“I did my best on the steeper section,” he said. “In my head, I was convinced I was going to get there. “
Among the overall contenders, there has been no change at the top. The yellow jersey wearer Yates is still three seconds ahead of Primoz Roglic of Slovenia. Another Slovenian, Tadej Pogacar, is third, seven seconds behind Yates.
“Overall a good day,” Yates said.
Yates wore the iconic yellow jersey for the first time on Thursday. He inherited it from Julian Alaphilippe on Wednesday after the French driver was given a time penalty that deprived him of the race lead. Alaphilippe broke the racing rules by taking a bottle at the end of stage 5, a violation for which he was docked for 20 seconds, putting Yates in yellow. Yates is the ninth Briton to wear the famous jersey since the first, Tom Simpson, wore it for a day in 1962.
But Alaphilippe showed he still struggles by sprinting in front of other top riders as they rolled together in a group atop Mont Aigoual, recouping one of the lost seconds. The field of top contenders crossed the finish line 2 minutes, 53 seconds behind Lutsenko.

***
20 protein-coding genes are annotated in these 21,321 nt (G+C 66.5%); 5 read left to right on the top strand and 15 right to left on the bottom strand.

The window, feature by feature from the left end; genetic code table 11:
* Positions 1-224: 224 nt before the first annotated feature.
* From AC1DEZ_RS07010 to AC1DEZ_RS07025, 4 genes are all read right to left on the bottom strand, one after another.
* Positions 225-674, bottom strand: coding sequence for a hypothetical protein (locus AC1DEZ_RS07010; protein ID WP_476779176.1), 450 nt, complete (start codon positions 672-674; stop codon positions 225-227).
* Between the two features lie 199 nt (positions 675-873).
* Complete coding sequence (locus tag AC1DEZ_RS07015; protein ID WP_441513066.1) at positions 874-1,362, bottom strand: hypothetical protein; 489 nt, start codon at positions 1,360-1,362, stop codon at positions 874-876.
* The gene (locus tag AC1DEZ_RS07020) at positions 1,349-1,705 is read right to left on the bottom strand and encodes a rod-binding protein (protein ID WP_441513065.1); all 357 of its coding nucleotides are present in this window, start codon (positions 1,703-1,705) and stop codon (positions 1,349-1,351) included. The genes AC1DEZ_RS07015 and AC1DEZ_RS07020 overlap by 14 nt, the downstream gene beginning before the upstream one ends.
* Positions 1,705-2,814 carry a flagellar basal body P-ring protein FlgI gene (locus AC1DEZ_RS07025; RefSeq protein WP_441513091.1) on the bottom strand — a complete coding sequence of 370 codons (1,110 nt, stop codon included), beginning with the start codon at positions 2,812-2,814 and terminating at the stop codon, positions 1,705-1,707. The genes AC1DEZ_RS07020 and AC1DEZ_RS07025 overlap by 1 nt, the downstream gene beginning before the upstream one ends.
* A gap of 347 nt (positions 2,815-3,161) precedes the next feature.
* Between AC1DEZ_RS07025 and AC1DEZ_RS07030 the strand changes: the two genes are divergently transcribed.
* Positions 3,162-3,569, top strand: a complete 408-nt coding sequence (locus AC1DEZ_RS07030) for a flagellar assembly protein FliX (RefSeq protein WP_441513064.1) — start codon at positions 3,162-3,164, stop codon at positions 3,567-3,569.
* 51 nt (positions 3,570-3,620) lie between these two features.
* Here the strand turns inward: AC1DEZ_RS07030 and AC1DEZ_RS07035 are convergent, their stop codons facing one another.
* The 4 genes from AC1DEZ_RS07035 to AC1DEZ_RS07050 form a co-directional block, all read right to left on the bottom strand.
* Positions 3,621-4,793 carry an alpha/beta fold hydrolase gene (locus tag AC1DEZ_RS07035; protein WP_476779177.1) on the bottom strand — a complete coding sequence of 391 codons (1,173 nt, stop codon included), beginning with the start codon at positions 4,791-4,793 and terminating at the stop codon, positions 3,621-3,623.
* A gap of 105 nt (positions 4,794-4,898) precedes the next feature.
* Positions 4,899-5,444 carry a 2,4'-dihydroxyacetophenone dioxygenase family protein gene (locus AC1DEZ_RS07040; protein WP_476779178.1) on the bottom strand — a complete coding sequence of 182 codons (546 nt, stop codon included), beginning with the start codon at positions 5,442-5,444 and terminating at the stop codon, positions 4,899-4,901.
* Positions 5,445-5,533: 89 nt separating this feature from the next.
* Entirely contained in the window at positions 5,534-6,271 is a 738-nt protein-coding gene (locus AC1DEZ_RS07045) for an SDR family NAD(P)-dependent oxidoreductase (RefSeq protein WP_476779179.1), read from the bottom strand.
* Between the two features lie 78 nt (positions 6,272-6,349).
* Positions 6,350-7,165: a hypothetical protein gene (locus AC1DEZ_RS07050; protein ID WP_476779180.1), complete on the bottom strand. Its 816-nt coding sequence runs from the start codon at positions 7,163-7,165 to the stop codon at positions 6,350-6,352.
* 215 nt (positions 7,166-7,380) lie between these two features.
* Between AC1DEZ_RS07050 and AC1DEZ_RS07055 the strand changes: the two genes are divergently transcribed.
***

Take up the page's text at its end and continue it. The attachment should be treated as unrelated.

With a flat finish after a hilly first half, Stage 7 from Millau to Lavaur on Friday is expected to end with a massive sprint and no change among the overall contenders unless they suffer a crash on the 168 course. kilometers (104 miles). Top runners may be more inclined to get on their feet when the roads climb steeply again this weekend in the Pyrenees.
“It’s going to be really tough,” Yates said.
Lutsenko was part of a group of eight breakaways that took the lead of the main field on the sixth 191-kilometer (119-mile) stage.
Lutsenko, on horseback for the Astana team, shook his breakaway companions on the last ascent of the day, to the Col de la Lusette, climbed for the first time by the Tour, aged 117.
He started the stage in 37th place overall, almost six minutes behind Yates. Since Lutsenko was no threat to the yellow jersey, Yates, his team and other top riders were content to let the fumbles run ahead.